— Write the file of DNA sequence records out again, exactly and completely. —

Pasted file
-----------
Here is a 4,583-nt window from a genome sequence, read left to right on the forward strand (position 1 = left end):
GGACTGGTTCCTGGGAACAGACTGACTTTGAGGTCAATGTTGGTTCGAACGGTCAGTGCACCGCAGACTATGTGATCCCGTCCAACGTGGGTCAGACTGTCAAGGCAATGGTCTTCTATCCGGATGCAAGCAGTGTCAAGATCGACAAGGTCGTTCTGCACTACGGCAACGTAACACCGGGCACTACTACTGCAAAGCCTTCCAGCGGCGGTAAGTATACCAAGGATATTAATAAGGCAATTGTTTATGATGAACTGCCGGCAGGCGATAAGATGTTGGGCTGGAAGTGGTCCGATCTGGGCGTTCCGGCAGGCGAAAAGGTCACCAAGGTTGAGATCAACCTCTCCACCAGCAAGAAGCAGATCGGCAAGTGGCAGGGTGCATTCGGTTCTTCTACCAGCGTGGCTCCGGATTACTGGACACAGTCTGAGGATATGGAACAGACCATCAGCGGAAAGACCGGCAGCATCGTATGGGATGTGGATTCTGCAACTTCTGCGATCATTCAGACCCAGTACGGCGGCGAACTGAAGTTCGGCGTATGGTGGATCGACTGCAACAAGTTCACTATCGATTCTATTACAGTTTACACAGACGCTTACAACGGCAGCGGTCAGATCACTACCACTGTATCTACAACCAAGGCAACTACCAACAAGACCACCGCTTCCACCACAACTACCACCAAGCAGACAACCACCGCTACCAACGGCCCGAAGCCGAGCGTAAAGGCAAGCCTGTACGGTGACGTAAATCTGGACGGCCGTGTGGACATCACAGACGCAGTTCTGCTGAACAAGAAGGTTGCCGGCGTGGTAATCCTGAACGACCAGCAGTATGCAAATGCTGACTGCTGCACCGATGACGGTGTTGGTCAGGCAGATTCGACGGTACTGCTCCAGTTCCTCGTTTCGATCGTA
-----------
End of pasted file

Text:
Here is a 4,583-nt window from a genome sequence, read left to right on the forward strand (position 1 = left end):
GGACTGGTTCCTGGGAACAGACTGACTTTGAGGTCAATGTTGGTTCGAACGGTCAGTGCACCGCAGACTATGTGATCCCGTCCAACGTGGGTCAGACTGTCAAGGCAATGGTCTTCTATCCGGATGCAAGCAGTGTCAAGATCGACAAGGTCGTTCTGCACTACGGCAACGTAACACCGGGCACTACTACTGCAAAGCCTTCCAGCGGCGGTAAGTATACCAAGGATATTAATAAGGCAATTGTTTATGATGAACTGCCGGCAGGCGATAAGATGTTGGGCTGGAAGTGGTCCGATCTGGGCGTTCCGGCAGGCGAAAAGGTCACCAAGGTTGAGATCAACCTCTCCACCAGCAAGAAGCAGATCGGCAAGTGGCAGGGTGCATTCGGTTCTTCTACCAGCGTGGCTCCGGATTACTGGACACAGTCTGAGGATATGGAACAGACCATCAGCGGAAAGACCGGCAGCATCGTATGGGATGTGGATTCTGCAACTTCTGCGATCATTCAGACCCAGTACGGCGGCGAACTGAAGTTCGGCGTATGGTGGATCGACTGCAACAAGTTCACTATCGATTCTATTACAGTTTACACAGACGCTTACAACGGCAGCGGTCAGATCACTACCACTGTATCTACAACCAAGGCAACTACCAACAAGACCACCGCTTCCACCACAACTACCACCAAGCAGACAACCACCGCTACCAACGGCCCGAAGCCGAGCGTAAAGGCAAGCCTGTACGGTGACGTAAATCTGGACGGCCGTGTGGACATCACAGACGCAGTTCTGCTGAACAAGAAGGTTGCCGGCGTGGTAATCCTGAACGACCAGCAGTATGCAAATGCTGACTGCTGCACCGATGACGGTGTTGGTCAGGCAGATTCGACGGTACTGCTCCAGTTCCTCGTTTCGATCGTA